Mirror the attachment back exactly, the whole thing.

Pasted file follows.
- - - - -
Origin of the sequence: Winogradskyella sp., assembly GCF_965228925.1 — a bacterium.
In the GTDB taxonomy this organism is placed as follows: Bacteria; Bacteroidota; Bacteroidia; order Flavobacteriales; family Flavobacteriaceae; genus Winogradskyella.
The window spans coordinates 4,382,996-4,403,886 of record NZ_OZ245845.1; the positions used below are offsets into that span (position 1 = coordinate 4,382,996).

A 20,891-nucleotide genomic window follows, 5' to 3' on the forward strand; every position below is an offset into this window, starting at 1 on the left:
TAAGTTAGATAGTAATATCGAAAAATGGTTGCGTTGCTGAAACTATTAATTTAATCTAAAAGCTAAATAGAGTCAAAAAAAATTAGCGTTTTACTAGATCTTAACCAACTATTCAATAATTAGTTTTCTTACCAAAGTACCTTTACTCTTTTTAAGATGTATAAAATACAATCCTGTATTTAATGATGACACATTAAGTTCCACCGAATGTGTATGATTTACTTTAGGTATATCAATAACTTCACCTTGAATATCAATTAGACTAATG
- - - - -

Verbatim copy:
Origin of the sequence: Winogradskyella sp., assembly GCF_965228925.1 — a bacterium.
In the GTDB taxonomy this organism is placed as follows: Bacteria; Bacteroidota; Bacteroidia; order Flavobacteriales; family Flavobacteriaceae; genus Winogradskyella.
The window spans coordinates 4,382,996-4,403,886 of record NZ_OZ245845.1; the positions used below are offsets into that span (position 1 = coordinate 4,382,996).

A 20,891-nucleotide genomic window follows, 5' to 3' on the forward strand; every position below is an offset into this window, starting at 1 on the left:
TAAGTTAGATAGTAATATCGAAAAATGGTTGCGTTGCTGAAACTATTAATTTAATCTAAAAGCTAAATAGAGTCAAAAAAAATTAGCGTTTTACTAGATCTTAACCAACTATTCAATAATTAGTTTTCTTACCAAAGTACCTTTACTCTTTTTAAGATGTATAAAATACAATCCTGTATTTAATGATGACACATTAAGTTCCACCGAATGTGTATGATTTACTTTAGGTATATCAATAACTTCACCTTGAATATCAATTAGACTAATG